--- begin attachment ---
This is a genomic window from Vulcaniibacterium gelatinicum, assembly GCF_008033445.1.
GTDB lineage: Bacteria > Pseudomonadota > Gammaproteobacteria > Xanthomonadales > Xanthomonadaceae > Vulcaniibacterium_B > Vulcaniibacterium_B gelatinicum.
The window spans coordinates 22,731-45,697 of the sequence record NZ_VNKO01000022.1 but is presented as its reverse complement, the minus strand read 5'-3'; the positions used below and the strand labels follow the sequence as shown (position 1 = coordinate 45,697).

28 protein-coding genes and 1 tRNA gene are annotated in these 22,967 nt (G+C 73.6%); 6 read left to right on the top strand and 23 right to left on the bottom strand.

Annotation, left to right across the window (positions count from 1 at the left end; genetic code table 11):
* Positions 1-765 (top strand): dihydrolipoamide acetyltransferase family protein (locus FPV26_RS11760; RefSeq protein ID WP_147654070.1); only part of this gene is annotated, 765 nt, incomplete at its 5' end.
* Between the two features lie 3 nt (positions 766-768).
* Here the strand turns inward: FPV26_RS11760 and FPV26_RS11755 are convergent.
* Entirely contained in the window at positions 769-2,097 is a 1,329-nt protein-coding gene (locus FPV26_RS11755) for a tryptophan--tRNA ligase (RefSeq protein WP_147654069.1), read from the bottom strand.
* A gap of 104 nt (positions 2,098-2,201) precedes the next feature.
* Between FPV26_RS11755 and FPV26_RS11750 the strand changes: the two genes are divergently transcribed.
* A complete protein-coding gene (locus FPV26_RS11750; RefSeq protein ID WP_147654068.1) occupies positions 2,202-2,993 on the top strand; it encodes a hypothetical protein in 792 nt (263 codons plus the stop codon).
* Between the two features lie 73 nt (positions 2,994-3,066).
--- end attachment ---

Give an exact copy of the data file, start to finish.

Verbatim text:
This is a genomic window from Vulcaniibacterium gelatinicum, assembly GCF_008033445.1.
GTDB lineage: Bacteria > Pseudomonadota > Gammaproteobacteria > Xanthomonadales > Xanthomonadaceae > Vulcaniibacterium_B > Vulcaniibacterium_B gelatinicum.
The window spans coordinates 22,731-45,697 of the sequence record NZ_VNKO01000022.1 but is presented as its reverse complement, the minus strand read 5'-3'; the positions used below and the strand labels follow the sequence as shown (position 1 = coordinate 45,697).

28 protein-coding genes and 1 tRNA gene are annotated in these 22,967 nt (G+C 73.6%); 6 read left to right on the top strand and 23 right to left on the bottom strand.

Annotation, left to right across the window (positions count from 1 at the left end; genetic code table 11):
* Positions 1-765 (top strand): dihydrolipoamide acetyltransferase family protein (locus FPV26_RS11760; RefSeq protein ID WP_147654070.1); only part of this gene is annotated, 765 nt, incomplete at its 5' end.
* Between the two features lie 3 nt (positions 766-768).
* Here the strand turns inward: FPV26_RS11760 and FPV26_RS11755 are convergent.
* Entirely contained in the window at positions 769-2,097 is a 1,329-nt protein-coding gene (locus FPV26_RS11755) for a tryptophan--tRNA ligase (RefSeq protein WP_147654069.1), read from the bottom strand.
* A gap of 104 nt (positions 2,098-2,201) precedes the next feature.
* Between FPV26_RS11755 and FPV26_RS11750 the strand changes: the two genes are divergently transcribed.
* A complete protein-coding gene (locus FPV26_RS11750; RefSeq protein ID WP_147654068.1) occupies positions 2,202-2,993 on the top strand; it encodes a hypothetical protein in 792 nt (263 codons plus the stop codon).
* Between the two features lie 73 nt (positions 2,994-3,066).